Cave fish clocks described in PLoS Biology and ScienceDaily 6 September 2011. All animals have inbuilt clocks that help maintain their regular cycle of daily activities and body function. These regular cycles are called circadian rhythms. Keeping the clock synchronised with the day/night cycle depends on exposure to light at regular intervals. In order to find out more about how these internal clocks work a group of European scientists have compared the circadian rhythms of the sighted zebra fish with a species of blind cave fish that live in the dark.
According to Cristiano Bertolucci of University of Ferrara, Italy, “Cavefish give us a unique opportunity to understand how profoundly sunlight has influenced our evolution”. The research team studied a fish named Phreatichthys andruzzii, a Somalian cavefish believed to have “evolved without sunlight for between 1.4 and 2.6 million years”. This fish has no eye function and no scales. The researchers first placed both the sighted and blind fish in regulated 12 hours of light and 12 hours of darkness and then observed the fishes’ patterns of activity. The zebra fish had a regular cycle of activity in keeping with the light/dark cycle, but the cavefish’s pattern of activity was irregular and unrelated to the light/dark cycle it was exposed to.
The researchers then tested the fish to see if they had any time-keeping ability unrelated to light by feeding them at the same time each day. Both kinds of fish showed “food anticipatory behaviour” at the appropriate time. The researchers then studied genes for clock activity and photoreceptors (light receptors) in both fish to see how cave fish differed from normal sighted fish. They found the cave fish clock genes were normal, but the photoreceptor genes had truncation mutations – defects that cause the protein making machinery to stop before completing the light detecting proteins it was supposed to be making. The fact that the cave fish had functioning clock genes but could not make light detecting proteins would explain why they were unresponsive to light/dark cycles, but could respond to a regular time of feeding. To confirm that these mutant genes were the cause of the non-response to light in the cave fish, the research team introduced photoreceptor genes from the zebra fish into cave fish. The genetically modified cave fish responded to the light/dark cycle as normal sighted fish do. Nicholas Foulkes, one of the researchers, claimed the cave fish study provided “a fascinating new insight into how evolution in constant darkness affects animal physiology”.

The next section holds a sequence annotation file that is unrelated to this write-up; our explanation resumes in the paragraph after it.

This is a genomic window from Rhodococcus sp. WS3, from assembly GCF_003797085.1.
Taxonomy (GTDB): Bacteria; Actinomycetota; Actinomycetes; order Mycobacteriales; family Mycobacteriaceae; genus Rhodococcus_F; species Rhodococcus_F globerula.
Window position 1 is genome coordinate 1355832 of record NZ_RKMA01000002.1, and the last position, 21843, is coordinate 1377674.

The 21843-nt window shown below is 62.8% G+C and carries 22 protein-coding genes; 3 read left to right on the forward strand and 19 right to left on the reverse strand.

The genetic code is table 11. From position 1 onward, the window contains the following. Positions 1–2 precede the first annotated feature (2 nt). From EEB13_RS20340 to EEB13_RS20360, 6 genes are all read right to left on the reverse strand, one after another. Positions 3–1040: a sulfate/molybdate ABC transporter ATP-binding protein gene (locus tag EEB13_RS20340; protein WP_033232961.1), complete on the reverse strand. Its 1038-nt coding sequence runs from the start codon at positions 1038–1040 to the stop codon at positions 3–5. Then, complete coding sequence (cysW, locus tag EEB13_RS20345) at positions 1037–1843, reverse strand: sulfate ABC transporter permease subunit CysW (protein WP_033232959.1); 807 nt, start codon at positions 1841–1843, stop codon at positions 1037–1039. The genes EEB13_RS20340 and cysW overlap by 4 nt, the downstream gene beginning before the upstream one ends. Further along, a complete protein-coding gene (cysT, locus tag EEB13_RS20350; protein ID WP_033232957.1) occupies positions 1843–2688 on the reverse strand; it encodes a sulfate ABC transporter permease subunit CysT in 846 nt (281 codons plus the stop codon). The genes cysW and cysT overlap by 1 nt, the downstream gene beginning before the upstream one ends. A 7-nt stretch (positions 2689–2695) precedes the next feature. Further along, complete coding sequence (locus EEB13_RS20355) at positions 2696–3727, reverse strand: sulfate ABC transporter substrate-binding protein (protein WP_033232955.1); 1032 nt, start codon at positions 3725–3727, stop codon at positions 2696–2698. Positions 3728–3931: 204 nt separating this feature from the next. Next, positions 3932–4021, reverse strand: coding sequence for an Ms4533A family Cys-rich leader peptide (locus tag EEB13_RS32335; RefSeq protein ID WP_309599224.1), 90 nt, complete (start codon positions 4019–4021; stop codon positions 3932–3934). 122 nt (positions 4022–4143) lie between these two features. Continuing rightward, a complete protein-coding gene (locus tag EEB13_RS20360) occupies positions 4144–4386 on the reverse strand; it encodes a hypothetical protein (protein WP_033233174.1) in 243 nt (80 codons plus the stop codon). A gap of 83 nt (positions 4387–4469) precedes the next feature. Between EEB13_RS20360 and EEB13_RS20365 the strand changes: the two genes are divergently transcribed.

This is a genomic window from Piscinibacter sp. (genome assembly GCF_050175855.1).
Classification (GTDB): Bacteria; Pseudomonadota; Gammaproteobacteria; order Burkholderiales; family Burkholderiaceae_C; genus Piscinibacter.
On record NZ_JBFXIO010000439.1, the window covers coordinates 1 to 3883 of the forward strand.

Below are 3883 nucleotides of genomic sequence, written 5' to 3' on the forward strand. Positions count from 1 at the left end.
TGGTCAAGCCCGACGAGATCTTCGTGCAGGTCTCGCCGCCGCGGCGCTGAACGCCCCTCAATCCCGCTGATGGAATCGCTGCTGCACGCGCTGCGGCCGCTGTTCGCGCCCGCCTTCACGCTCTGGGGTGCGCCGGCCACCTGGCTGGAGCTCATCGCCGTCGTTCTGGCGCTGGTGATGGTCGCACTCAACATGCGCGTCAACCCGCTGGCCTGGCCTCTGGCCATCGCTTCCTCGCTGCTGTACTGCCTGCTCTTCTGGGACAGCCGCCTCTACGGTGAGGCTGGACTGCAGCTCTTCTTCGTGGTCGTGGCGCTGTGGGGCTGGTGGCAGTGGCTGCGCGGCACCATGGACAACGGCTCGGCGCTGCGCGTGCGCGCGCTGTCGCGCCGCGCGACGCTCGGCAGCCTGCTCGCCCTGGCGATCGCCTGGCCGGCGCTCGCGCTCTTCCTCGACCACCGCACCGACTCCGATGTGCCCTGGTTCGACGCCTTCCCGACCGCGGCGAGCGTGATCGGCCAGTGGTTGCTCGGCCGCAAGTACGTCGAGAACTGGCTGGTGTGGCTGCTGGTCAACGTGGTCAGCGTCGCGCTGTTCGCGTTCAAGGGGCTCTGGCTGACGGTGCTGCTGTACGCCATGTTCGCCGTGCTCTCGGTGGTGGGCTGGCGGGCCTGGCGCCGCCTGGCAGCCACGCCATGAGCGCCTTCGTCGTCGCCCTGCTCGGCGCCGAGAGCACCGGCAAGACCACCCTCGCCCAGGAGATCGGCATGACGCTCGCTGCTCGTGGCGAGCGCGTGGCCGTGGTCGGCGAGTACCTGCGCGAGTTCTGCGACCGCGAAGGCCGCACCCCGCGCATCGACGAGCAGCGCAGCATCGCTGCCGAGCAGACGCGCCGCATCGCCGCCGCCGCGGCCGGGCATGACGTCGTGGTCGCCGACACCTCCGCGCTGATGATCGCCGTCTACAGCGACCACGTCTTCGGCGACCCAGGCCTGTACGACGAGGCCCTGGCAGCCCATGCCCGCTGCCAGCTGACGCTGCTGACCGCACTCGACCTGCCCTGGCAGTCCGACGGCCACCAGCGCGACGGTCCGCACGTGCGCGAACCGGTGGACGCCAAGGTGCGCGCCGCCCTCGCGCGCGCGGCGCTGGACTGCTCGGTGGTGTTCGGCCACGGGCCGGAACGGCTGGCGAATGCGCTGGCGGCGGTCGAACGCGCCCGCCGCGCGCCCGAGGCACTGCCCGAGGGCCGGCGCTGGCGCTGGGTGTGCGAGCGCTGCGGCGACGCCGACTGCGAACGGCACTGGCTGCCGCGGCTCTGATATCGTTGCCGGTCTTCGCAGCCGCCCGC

Editorial Comment: Finding broken photoreceptor genes does not explain how or where the genetic information for making photoreceptor proteins originated. Furthermore, the only way cave fish gained the ability to detect light/dark cycles during this research was for pre-existent intelligent, creative scientists to insert the missing information into the cave fish. This is good evidence that it takes creative design to make a fully functioning fish. On the positive side, the studies do show that some fish in dark regions can survive with defunct light detecting genes, so these studies actually provide no insights into evolution at all, unless you want to cheat on the definition and all you mean by evolution is change of any sort.
Altogether, these studies provide good evidence of non-evolutionary change, which serves as a constant reminder that the real history of the world is from creation to degeneration, or in simple terms: from good to bad to worse. And such change is consistent with the Biblical history of “In the beginning God created” a good world filled with fully functioning creatures, but since the Fall of Man and God’s judgement on the earth, many creatures have suffered degenerate change (or damage) to their genes including photoreceptor genes and have survived in a partially defunct state. (Ref. bio-rhythms, ichthyology, genetics)
Evidence News 14 September 2011